The opening moments of Larry Watson’s new novel, “Let Him Go” (Milkweed Editions, 269 pages, $24), establish the author’s gift for setting both tone and pace:
“The siren on top of the Dalton, North Dakota, fire station howls, as it does five days a week at this hour. Its wail frightens into flight the starlings that roost on the station roof every day yet never learn how fixed and foreseeable are human lives. The siren tells the town’s working citizens and students what they already know. It’s twelve o’clock, time for you to fly too.”
This lyricism is inviting, drawing readers into the story Watson, who will present during the Iowa City Book Festival in October, has to tell. It’s also a setup, in that “Let Him Go” contains flashes of ugliness and savagery that gain power from their contrast to the book’s overall beauty.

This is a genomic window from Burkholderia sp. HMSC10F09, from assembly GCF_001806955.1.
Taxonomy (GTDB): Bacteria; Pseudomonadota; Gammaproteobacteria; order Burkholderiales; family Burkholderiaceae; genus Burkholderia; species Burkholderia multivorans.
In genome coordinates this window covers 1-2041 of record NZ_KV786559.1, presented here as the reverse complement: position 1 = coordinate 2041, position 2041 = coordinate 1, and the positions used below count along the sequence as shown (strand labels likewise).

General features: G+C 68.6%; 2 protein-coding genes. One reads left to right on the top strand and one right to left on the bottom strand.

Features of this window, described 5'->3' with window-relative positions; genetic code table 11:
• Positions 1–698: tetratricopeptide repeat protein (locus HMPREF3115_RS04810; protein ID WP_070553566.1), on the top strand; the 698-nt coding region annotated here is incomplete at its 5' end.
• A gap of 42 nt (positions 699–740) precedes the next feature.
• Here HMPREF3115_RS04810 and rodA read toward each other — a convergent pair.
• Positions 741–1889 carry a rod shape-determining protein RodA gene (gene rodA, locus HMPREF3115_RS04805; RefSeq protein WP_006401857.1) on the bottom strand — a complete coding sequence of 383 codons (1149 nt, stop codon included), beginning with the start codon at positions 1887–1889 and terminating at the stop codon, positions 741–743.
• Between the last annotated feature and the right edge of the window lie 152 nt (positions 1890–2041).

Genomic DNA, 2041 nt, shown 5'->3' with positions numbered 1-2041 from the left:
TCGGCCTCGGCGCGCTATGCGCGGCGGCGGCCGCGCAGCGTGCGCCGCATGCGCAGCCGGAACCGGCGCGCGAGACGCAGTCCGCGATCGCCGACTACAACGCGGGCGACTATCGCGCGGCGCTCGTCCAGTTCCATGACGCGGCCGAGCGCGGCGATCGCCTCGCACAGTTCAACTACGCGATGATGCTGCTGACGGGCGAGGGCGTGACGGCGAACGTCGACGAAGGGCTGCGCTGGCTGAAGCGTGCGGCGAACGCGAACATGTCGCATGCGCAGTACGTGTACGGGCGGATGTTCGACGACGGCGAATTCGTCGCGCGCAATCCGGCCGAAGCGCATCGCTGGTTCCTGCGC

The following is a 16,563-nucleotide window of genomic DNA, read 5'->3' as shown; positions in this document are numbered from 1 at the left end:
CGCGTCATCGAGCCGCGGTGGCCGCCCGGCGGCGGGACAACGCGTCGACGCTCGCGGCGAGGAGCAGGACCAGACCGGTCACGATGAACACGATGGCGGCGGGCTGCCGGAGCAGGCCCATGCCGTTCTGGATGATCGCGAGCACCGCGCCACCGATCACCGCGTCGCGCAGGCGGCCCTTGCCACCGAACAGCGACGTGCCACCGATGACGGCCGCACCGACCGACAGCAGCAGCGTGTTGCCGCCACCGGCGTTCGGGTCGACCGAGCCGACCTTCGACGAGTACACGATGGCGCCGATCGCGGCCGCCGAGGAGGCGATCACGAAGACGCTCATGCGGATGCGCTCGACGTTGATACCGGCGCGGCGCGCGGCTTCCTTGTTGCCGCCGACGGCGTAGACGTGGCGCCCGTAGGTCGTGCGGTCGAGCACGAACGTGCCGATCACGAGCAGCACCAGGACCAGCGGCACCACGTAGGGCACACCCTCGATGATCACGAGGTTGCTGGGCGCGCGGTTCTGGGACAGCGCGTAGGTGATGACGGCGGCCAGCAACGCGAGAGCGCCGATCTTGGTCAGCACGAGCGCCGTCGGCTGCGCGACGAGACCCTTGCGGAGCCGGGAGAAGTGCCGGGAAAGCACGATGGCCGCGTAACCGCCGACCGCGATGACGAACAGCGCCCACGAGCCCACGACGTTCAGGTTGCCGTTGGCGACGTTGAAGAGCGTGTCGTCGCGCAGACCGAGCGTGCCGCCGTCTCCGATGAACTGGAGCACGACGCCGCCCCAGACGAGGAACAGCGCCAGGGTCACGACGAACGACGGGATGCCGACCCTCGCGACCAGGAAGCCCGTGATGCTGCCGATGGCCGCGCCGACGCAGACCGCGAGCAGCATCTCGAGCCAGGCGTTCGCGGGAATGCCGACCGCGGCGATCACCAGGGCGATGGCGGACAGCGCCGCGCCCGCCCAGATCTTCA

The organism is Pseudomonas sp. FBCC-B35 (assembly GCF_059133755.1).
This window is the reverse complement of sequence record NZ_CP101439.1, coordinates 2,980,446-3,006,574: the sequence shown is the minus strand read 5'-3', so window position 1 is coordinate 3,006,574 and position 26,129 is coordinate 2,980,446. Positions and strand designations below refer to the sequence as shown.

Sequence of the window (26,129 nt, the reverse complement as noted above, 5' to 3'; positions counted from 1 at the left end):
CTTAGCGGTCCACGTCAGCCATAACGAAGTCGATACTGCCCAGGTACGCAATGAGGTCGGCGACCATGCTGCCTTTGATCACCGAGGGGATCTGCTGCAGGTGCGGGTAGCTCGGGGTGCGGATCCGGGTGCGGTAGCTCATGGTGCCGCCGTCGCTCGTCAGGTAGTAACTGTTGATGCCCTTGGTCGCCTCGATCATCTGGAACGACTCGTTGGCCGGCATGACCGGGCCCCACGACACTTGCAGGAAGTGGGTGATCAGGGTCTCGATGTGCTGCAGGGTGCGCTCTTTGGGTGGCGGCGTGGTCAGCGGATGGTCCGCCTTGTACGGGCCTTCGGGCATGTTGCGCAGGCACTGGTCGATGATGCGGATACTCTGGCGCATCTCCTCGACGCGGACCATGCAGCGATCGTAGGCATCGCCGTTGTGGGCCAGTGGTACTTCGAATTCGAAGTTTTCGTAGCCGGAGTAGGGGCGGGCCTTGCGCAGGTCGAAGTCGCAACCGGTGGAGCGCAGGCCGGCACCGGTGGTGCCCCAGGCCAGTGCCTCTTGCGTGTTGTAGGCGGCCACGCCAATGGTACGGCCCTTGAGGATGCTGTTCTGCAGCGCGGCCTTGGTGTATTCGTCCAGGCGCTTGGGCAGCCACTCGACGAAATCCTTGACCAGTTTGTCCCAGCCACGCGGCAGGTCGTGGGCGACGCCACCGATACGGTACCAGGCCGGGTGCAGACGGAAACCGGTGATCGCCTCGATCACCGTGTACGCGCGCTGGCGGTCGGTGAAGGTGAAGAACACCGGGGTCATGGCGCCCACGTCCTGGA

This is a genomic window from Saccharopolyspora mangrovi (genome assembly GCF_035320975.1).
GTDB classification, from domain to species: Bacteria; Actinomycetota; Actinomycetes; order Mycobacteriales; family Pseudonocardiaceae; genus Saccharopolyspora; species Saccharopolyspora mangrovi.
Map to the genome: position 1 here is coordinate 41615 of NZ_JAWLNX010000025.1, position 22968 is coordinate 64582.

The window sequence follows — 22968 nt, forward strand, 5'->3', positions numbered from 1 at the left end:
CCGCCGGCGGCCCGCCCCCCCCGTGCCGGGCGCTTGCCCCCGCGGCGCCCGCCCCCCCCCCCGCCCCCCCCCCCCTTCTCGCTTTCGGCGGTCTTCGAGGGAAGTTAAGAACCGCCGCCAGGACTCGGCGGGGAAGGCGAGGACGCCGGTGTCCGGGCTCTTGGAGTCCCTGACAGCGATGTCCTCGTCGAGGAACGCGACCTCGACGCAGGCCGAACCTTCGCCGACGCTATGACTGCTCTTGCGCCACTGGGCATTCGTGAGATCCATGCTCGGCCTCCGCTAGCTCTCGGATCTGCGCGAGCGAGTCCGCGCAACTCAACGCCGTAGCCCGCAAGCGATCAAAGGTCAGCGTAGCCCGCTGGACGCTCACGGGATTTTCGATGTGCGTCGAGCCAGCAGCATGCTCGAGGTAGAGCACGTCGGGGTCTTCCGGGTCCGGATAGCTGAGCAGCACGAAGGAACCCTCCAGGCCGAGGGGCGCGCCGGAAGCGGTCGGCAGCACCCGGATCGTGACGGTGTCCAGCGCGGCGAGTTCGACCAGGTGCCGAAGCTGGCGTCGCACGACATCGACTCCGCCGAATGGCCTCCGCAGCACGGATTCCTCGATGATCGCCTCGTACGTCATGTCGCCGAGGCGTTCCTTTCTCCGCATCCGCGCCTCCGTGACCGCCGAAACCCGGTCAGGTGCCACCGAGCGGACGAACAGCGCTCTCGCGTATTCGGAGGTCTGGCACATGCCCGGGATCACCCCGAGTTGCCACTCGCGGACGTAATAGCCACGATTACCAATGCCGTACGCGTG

“Let Him Go” is the story of Margaret and George Blackledge, a couple that embarks on a quest to reclaim their grandson — the son of their dead son — from his mother and stepfather. Margaret is eager and determined; George is dubious but steadfast. With only the sketchiest of plans, the Blackledge’s travel to Montana, and couple soon discovers that sheer desire will not be enough to accomplish their goal.
In addition to the beauty of the writing, “Let Him Go” offers a stirring portrait of a long marriage. Margaret and George’s present is infused with shared memories, misunderstandings, old grudges, and priorities both shared and divergent. Their personalities do not harmoniously blend. Yet, they are fiercely devoted to one another, even when they are at odds.
“Let Him Go” is, in that sense, a love story and a testament to the abiding bonds that can join two people together.